Newspaper Page Text
General Charles King,
the famous soldier-novelist,
will have a charming love
story in next Sunday's Re
public. What American Capital
Can Do in the Philippines.
See Frank Carpenter's letter
I In St. I.c
PEICE I ss'5SS.
In St. Louis. One Cent.
ST. LOUIS, MO., WEDNESDAY, AUGUST , 1900.
St. 1.011(3, ttto Cents. '
us, Three Cents.
Chinese Thus Cover Re
treat From Pei-
Dispatch Straight From Conger Adds: "To Do
So Means Certain Death."
SAVE THEIR CANNON.
liJijx U JljXjIvv.
I k J 1 I k
u 1 Hi
Both Sides Lose Heav
" Fight Weil.
Great Battle Imminent
AN IMPERIAL EDICT.
It Orders the Recapture
of Tien-Tsin and
SPECTAIS BY CABLSL
Che-Foo. Monday, Aug. 6.-(Copyrlgnt,
1900, by the New York Herald Com
pany.) The allies attacked the Tel
Tsang lntrenchments on both Bides of
the- Pel-Ho River yesterday morning
and drove out the Chinese.
When forced In from their outer works
tho Chinese blew up the bridge. The
Japanese crossed the river exposed to a
murderous crossfire, losing heavily.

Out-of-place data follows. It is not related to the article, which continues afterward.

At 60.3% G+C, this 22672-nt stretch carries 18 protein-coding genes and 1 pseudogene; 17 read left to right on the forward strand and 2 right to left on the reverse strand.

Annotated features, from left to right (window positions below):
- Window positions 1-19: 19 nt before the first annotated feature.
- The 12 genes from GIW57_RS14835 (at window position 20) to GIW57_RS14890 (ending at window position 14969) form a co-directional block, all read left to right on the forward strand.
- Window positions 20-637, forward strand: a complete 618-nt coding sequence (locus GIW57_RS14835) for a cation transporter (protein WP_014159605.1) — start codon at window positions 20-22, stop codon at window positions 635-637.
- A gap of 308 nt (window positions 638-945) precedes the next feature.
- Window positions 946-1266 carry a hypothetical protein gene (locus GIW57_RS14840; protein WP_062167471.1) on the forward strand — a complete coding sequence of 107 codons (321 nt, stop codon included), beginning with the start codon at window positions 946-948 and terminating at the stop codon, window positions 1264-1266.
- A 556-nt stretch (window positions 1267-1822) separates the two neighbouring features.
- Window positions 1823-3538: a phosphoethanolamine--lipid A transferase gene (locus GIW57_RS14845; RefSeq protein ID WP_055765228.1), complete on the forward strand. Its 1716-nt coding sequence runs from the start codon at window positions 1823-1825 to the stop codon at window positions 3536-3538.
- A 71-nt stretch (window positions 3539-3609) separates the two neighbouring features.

The fighting lasted from 3 o'clock until
11, with heavy losses on both sides. The
Chinese retreated up tho river, pursued
by the allies, but pursuit was difficult,
as the river banks had been cut and the
country around was flooded.
There Is a force of 15,000 Chinese
about two days' march to the south and
east of Tien-Tsin, which Is guarded by
0,000 men of the allied forces with four
An Imperial edict has been issued at
i'ekin tuat Tien-Tsin and the Taku forts
)nmt be retaken at any cost
SPECIAL BY CABLH. '
Pol-Tsar tr. TiipRdav. A nc R. fConvA
right, 1900. hv W- R, HeacptOw erM
beSlHcn-dEThe allies toMe-e- tUo-too
6leged ministers at I'ekln left Tien-Tsin it
on Friday. The advance guard of tho
army consisted of about 16,000 men.
The expedition moved slowly, because
It was found that the Chinese had
placed many mines and torpedoes In the
Pel-Ho River. As a consequence, great